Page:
Rail transport in Azerbaijan
Azerbaijan railway network
|National railway||Azərbaycan Dəmir Yolları|
|Total||2,932 kilometres (1,822 mi)|
|Double track||815 kilometres (506 mi)|
|Electrified||1,272 kilometres (790 mi)|
|Freight only||810 kilometres (500 mi)|
|High-speed||0 kilometres (0 mi)|
|Main||1,520 mm (4 ft 11 27⁄32 in)|
|25 kV 50 Hz||Main network|
Rail transport in Azerbaijan is operated by the national state-owned railway company Azerbaijan Railways (Azerbaijani: Azərbaycan Dəmir Yolları). The railway network consists of 2,918 km (1,813 mi), its gauge is 1,520 mm (4 ft 11 27⁄32 in) (Russian broad gauge), 815 km (506 mi) are double track and 1,272 km (790 mi) are electrified at 3 kV (3,000 V) DC.
Azerbaijan's location and infrastructure have contributed to the vibrant transport sector of the country. Railways take up 16.7% of Azerbaijan's freight traffic flows. Throughout 2005-2009, a massive railway modernisation programme was initiated. Expansions costing $795 million were announced in 2012 to respond to the growing demand for rail transport in the country.
Russian Imperial Railways 1878-1917
The first railway line in Azerbaijan then belonging to the Russian Empire was laid in 1878 and was opened in 1880 within the suburban range of Baku, which led from Sabunçu to Suraxanı, today situated within the city of Baku. The track width corresponded to the Russian 1,520 mm (4 ft 11 27⁄32 in) gauge.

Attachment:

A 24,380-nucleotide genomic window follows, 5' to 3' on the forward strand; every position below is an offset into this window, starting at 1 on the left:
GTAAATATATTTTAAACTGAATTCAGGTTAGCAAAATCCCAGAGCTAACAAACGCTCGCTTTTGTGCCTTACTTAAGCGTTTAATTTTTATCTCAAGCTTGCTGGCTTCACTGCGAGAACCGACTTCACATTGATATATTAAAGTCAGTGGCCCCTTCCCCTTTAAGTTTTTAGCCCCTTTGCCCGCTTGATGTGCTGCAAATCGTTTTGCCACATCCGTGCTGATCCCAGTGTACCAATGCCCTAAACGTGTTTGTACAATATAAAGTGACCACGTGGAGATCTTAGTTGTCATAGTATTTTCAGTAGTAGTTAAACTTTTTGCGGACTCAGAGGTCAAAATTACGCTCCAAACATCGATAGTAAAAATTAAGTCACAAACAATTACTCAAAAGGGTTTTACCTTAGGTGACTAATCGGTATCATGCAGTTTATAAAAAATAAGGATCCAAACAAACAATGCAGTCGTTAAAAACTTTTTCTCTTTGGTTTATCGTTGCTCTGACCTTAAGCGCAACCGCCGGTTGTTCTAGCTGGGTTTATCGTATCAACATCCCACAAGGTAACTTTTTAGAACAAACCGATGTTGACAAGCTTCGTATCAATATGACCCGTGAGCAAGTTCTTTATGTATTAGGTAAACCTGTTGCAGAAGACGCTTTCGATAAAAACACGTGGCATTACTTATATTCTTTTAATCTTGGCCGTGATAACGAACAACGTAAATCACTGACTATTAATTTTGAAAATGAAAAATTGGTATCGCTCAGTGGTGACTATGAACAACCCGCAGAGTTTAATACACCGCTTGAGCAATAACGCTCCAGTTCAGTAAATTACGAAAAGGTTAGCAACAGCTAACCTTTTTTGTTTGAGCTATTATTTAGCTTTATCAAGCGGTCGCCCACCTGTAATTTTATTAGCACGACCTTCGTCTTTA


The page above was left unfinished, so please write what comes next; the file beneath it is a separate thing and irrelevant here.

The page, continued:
In 1900 railway lines were opened which connected Baku via Biləcəri with Derbent and Petrovsk (Makhachkala) in Dagestan and thus connected Azerbaijan with the rest of the Russian Empire (and later the Soviet Union).
Thus the development of the Azerbaijani Railway was for the time being considered final.
Soviet Railways 1917-1991
After the collapse of the Russian Empire and the Russian Revolution the country was transformed into the Soviet Union and the Russian Imperial Railways into the Soviet Railways.
Due to the availability of electricity from the vast water power sources of Azerbaijan, the very early electrification of the railway lines of Azerbaijan began. In 1926 with the electrification with 1,2 kV (1,200 V) direct current of the railway line between Baku and Sabunçu, it became the first electrically operated railway line of the Soviet Union. Later electrifications took place with 3 kV (3,000 V) direct current.
In 1941 the railway line was extended from Horadiz and Mincivan through Armenia including a railway line extension to Kapan, to Julfa in the Nakhchivan exclave of Azerbaijan. Thus the Nakhchivan exclave of Azerbaijan was finally connected with Azerbaijan proper.
In 1941 the railway line was also extended southwards to Astara, Azerbaijan at the southern border with Iran.
Until 1991 the railway traffic was operated in Azerbaijan by the Soviet Railway under supervision of the Soviet Traffic Ministry. The Azerbaijani branch of the Soviet Railways was divided into three departments of Baku, Gəncə and Nakhchivan City.
Azerbaijan Railways (Azərbaycan Dəmir Yolları) 1991-